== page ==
The Different Types Of Wingtip Shoe
Modern wingtips are a world removed from bog waders. They’re now a wardrobe essential and, as befits any menswear staple, have been twisted into new and occasionally unrecognisable shapes.
As with any leather shoes, black is smartest, then browns from light to dark, with colours the most casual. The same goes for detailing; less is more versatile whereas intricate broguing, or novel leathers, tend not to work for smart get-ups.
The wingtip has a cousin, whose uniqueness is only noticeable from behind. “On a classic wingtip, the wing comes along the side of the shoe and dips down into the sole about half way along the shoes,” says Little. “On a longwing, the wing comes along the side of the shoe, all the way to the back.”
As mentioned, these are wingtips with no broguing. Since they’re plain, they dress up a touch further, although they’ll still look just as good with jeans.
Exactly the same as normal wingtips, but they continue above the ankle. As with any brogue boots, they’re more casual so work best with casual trousers or split suits.
These are wingtips in contrasting colours – one shade of leather for the toe cap, another for the rest of the brogue. “Two-tone versions are taken from colonial references,” says Kirkby. They were big in the 1920s, although even then they were considered flamboyant. These days they tend to drag the eye from everything else you’re wearing, so should be worn with care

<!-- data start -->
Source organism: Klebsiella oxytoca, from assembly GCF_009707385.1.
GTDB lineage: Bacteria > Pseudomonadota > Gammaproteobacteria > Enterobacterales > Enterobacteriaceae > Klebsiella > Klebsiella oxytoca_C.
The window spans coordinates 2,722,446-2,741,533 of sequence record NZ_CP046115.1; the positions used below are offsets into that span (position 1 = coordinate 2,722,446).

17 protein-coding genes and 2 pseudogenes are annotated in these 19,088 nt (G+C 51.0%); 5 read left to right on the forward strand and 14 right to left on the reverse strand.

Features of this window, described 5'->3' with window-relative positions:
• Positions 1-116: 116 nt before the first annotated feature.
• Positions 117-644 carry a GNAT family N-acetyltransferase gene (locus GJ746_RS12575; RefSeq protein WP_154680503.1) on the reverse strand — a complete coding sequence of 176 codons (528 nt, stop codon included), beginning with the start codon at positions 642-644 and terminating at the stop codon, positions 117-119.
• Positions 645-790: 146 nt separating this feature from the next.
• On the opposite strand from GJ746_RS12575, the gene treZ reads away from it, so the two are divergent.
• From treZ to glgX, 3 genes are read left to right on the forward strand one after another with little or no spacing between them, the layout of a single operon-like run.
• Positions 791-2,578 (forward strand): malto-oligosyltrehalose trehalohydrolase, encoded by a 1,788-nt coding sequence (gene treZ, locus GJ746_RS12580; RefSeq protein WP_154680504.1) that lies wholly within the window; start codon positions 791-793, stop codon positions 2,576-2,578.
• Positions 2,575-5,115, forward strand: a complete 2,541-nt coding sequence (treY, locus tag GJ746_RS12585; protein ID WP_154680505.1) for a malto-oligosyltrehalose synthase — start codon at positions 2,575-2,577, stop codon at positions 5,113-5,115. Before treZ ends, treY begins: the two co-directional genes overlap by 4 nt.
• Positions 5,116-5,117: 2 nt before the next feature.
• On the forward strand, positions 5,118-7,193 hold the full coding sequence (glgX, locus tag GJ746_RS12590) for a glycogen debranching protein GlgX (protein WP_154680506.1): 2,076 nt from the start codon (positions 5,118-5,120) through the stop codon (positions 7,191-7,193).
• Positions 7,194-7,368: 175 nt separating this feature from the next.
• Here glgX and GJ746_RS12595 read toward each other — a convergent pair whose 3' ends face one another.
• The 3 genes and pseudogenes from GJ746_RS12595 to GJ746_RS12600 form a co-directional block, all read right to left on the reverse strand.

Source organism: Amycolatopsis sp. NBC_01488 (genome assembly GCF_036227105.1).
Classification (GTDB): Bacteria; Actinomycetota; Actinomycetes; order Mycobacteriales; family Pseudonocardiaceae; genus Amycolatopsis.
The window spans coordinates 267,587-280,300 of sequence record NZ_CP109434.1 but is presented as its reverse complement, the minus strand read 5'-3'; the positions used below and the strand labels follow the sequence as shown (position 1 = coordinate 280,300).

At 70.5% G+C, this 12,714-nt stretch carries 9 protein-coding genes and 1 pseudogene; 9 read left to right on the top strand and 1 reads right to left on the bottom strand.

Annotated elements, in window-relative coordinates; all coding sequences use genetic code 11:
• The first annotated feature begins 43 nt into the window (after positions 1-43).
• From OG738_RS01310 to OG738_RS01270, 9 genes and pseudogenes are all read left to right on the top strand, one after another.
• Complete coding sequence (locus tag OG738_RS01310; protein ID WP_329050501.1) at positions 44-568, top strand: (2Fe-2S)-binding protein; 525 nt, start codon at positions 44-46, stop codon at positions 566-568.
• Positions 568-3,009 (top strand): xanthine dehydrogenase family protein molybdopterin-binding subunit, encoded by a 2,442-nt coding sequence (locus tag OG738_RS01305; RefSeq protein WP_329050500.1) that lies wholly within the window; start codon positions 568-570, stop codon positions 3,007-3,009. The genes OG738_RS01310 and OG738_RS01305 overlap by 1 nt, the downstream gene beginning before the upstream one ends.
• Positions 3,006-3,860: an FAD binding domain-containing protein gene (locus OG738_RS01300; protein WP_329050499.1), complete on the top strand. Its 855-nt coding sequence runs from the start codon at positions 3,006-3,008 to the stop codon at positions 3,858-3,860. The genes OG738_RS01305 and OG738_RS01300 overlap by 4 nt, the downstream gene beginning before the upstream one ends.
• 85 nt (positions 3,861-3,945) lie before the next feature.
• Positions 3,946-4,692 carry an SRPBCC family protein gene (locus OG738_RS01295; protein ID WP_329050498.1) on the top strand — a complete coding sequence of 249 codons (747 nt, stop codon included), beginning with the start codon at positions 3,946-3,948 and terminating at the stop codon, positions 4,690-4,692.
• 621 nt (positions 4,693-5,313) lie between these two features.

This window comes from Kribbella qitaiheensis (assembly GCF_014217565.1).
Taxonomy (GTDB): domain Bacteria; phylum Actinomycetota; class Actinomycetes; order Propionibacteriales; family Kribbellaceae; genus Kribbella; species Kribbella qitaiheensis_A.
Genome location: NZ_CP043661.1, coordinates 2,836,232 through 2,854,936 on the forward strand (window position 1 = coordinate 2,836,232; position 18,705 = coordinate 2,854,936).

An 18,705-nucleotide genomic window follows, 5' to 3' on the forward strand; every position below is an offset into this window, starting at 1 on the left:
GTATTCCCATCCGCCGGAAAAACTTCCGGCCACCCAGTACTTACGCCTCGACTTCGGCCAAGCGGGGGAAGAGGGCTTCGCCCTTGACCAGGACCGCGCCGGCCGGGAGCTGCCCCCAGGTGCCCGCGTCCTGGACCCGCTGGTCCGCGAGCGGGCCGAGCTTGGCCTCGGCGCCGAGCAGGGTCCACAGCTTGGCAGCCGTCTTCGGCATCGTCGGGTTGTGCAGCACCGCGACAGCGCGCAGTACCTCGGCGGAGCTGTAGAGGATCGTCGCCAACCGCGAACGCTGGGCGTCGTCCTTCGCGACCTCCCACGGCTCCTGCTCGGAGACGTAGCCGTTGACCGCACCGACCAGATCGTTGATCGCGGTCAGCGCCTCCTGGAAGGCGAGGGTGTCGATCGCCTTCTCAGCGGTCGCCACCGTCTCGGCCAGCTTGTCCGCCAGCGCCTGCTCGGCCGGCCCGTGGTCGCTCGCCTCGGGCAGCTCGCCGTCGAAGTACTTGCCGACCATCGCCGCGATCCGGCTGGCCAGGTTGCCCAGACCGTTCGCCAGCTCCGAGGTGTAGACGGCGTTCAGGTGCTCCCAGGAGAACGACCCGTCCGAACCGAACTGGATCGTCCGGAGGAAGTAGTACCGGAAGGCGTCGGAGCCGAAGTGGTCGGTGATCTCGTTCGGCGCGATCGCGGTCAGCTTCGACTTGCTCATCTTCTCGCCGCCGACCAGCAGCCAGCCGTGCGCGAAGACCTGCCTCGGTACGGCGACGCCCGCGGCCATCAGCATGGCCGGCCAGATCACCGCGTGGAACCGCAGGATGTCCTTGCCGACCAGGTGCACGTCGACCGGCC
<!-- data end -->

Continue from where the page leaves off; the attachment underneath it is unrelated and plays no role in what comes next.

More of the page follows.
Wingtips With A Twist
The last couple of seasons have seen a resurgence in classic styles, as brands from Gucci to Prada react to the ubiquity of trainers. Their spins on wingtips have seen classic uppers bolted to unexpected soles, from thick rubber to Nike Max-style air. “It’s a nice twist to the formality of them that makes them more fun,” says Little. “A chunky commando sole, for example, can look amazing as it’s unexpected.”
A pair of wingtips will work with almost anything, if you buy right. And don’t be shy about opening your wallet; it’s an area of your wardrobe where every pound pays back dividends. If you spend a bit extra you’ll be more comfortable, more stylish and your shoes could last more than a decade. These are the key things to look out for.
If they’re not leather, move on. There’s a reason it’s been the material of choice for centuries – it’s hard-wearing but breathable and ages beautifully over time. If you’re after something more casual, try suede, says Kirkby. Just check the forecast first.
The curved leather is tougher to stitch that a straight toe, so inspect how neat the work is as a barometer of quality. “The balance of the style is critical,” says Kirkby. “Look for the correct spacing from the toe section to the lace section.” Beware styles that look cramped or overly airy.
How To Look After Wingtips
Like any leather shoes, wingtips pay back what you put in. Treat them well and you could even hand them down to your kids.
Prep The Soles
Leather soles are smarter but take a bit more looking after. “Try to wear them in dry conditions on the first few occasions,” says Loake. “The fine grit picked up by dry leather soles assists water resistance.”
Dry Them Out
You may love your new wingtips, but don’t wear them back-to-back. “Fine leather shoes can require a full day to dry out from natural perspiration,” says Loake. “Try to give them at least 24 hours between wears.” If they don’t dry, the leather can warp, which will cause damage that can’t be reversed. The same’s true if you get caught in a storm. Just keep them away from radiators – rapid drying is the quickest way to wreck your shoes. “Newspapers can be used within the shoe to draw out moisture.”